You make your directorial debut with 22 vs Earth, can you talk about how the process differed from your past experiences as editor on other Pixar projects?
So fortunately for me, as an editor at Pixar I’m deeply involved from beginning to end. From development, we rewrite the movie and storyboards [by] Edit…we rewrite the movie by Edit. And then I work closely with the camera department, I go into animation dailies, so I’ve had this great education watching Pete Docter direct animators for 15 years and I’m involved through the final mix. So the process itself, and the people involved, I’m pretty familiar with going in. So I had that advantage. Plus I was working on Soul at the time we started this, we overlapped through into production. So I had that advantage to it. I’m very familiar with the material.
What is it about 22 that makes her so appealing as a character that you’d want to explore her more in her own short?
In Soul, we follow Joe who…from a young age, he knows what he wants to do, he thinks he knows what his purpose is, he’s got a path. And then there’s the rest of us, and I relate to 22 in that it took me a long time to figure out what I wanted to do. And I was always actually sort of self conscious about the fact that I had friends who, you know, seem to have this purpose in life, this drive from an early age and I was always like, “What am I doing?” So I think there’s a lot of people in the world like that who can relate to 22, which is a different voice than we played in the movie.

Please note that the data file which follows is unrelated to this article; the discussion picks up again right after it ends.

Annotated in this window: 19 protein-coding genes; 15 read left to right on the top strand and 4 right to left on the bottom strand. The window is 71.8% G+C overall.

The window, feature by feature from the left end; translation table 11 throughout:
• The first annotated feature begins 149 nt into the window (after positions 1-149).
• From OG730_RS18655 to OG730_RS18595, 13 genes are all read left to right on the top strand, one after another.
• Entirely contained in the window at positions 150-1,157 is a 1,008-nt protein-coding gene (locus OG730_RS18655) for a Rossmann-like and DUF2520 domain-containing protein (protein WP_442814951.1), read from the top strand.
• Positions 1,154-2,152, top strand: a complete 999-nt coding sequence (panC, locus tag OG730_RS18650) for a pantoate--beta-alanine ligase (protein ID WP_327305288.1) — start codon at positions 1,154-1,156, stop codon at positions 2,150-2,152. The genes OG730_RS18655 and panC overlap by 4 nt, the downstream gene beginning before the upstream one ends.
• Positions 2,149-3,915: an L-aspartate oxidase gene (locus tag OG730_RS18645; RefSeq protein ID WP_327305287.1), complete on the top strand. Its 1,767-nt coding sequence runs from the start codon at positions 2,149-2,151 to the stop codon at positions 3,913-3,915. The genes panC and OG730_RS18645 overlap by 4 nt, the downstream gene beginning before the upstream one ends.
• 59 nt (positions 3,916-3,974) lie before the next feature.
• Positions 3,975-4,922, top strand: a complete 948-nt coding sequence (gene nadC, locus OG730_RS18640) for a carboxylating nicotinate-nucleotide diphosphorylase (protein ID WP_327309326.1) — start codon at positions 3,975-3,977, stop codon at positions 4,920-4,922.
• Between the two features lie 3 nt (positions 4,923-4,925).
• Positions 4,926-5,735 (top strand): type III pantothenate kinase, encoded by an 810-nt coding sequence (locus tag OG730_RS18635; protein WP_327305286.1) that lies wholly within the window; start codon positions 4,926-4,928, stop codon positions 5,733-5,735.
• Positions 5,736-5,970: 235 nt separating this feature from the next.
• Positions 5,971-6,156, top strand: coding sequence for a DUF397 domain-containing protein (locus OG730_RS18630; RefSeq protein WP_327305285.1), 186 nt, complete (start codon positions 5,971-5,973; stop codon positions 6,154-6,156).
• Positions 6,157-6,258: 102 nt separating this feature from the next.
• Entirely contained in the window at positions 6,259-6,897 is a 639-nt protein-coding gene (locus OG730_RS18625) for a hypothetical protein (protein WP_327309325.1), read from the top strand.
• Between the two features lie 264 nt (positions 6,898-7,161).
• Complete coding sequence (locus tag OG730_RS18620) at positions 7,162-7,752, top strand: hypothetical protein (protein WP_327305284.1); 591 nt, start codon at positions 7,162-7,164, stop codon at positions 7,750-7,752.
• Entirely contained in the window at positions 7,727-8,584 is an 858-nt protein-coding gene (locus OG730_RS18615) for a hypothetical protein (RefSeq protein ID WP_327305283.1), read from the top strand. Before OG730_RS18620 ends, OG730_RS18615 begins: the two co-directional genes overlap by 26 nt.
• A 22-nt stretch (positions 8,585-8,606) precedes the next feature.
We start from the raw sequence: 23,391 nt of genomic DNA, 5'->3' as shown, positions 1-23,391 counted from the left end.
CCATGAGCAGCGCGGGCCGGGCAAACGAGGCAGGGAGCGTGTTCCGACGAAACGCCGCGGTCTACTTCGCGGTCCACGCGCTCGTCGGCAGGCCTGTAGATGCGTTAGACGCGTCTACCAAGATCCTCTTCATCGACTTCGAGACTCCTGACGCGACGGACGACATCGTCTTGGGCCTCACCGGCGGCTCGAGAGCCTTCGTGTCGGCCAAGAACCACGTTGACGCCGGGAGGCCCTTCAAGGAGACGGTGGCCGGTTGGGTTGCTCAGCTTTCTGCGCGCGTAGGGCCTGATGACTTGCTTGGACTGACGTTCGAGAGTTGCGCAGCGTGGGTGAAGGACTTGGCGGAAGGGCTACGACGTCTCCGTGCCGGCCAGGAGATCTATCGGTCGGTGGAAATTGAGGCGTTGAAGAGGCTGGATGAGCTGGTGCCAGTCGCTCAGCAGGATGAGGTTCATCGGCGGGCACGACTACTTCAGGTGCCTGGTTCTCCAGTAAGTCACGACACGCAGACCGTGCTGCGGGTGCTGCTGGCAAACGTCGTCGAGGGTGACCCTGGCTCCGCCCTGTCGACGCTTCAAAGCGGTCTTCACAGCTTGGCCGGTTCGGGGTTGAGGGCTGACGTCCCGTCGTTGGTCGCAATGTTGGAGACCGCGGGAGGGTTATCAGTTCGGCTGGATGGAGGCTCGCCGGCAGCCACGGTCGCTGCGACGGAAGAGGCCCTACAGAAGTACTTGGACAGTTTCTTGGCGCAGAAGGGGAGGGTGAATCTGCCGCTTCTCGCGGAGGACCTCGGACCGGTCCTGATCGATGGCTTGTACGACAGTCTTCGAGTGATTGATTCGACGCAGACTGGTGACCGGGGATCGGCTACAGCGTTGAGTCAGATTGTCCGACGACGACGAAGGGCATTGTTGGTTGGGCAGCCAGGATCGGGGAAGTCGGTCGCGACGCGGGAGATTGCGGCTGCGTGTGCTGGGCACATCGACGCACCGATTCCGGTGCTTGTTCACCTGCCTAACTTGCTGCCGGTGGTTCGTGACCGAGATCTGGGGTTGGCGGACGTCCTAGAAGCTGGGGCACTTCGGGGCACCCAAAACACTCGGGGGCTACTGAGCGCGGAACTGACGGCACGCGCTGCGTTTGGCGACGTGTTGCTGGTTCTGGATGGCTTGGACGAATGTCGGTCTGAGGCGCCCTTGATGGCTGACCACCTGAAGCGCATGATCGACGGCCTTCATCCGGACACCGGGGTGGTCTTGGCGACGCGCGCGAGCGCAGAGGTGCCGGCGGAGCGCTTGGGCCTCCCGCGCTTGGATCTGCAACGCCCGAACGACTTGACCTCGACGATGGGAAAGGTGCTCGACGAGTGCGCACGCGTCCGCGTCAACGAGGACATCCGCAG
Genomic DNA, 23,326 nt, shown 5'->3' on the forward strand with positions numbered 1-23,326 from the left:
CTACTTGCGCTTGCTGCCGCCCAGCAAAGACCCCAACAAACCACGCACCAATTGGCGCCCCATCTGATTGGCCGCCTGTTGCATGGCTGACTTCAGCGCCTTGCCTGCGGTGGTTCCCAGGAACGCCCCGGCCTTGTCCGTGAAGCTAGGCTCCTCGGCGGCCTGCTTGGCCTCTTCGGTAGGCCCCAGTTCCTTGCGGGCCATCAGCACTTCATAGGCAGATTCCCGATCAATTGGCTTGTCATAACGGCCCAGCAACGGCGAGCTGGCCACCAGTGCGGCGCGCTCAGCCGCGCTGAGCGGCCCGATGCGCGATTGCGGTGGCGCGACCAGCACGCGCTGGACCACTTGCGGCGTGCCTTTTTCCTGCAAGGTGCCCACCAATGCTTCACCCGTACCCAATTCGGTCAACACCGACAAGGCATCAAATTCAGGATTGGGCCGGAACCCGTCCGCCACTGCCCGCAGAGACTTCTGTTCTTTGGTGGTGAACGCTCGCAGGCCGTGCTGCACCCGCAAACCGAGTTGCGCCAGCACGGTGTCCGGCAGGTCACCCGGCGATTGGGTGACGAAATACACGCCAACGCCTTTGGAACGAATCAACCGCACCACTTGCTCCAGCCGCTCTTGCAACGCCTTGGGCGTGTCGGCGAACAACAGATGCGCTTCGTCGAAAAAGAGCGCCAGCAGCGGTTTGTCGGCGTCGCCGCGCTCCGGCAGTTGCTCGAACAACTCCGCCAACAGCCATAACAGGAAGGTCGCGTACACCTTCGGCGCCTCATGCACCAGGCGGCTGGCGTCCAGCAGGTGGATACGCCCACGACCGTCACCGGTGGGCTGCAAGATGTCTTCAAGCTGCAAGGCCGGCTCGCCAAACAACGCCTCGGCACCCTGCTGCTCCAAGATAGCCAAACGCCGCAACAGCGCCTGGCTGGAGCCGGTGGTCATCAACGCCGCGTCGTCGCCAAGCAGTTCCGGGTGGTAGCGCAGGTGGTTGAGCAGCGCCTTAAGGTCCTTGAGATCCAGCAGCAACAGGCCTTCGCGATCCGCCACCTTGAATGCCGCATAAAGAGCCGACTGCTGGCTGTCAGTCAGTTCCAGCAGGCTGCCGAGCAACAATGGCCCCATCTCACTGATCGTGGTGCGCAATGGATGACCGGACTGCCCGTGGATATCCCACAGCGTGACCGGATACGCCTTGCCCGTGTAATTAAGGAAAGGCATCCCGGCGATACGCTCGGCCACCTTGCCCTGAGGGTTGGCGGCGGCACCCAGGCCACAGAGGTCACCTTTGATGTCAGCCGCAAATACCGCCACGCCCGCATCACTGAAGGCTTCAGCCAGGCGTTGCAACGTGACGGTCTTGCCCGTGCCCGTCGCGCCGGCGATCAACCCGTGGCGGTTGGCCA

So what was it like to expand upon the world of The Great Before? Were you given freedom to go into further detail about it like with the various reasons for living?